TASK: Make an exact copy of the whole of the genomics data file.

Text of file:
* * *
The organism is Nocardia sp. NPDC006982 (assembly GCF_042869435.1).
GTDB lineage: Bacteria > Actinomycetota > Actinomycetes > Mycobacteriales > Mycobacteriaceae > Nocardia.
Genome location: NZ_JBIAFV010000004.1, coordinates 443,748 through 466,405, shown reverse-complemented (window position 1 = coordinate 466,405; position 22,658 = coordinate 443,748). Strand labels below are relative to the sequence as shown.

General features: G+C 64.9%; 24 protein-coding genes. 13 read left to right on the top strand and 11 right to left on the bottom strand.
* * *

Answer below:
The organism is Nocardia sp. NPDC006982 (assembly GCF_042869435.1).
GTDB lineage: Bacteria > Actinomycetota > Actinomycetes > Mycobacteriales > Mycobacteriaceae > Nocardia.
Genome location: NZ_JBIAFV010000004.1, coordinates 443,748 through 466,405, shown reverse-complemented (window position 1 = coordinate 466,405; position 22,658 = coordinate 443,748). Strand labels below are relative to the sequence as shown.

General features: G+C 64.9%; 24 protein-coding genes. 13 read left to right on the top strand and 11 right to left on the bottom strand.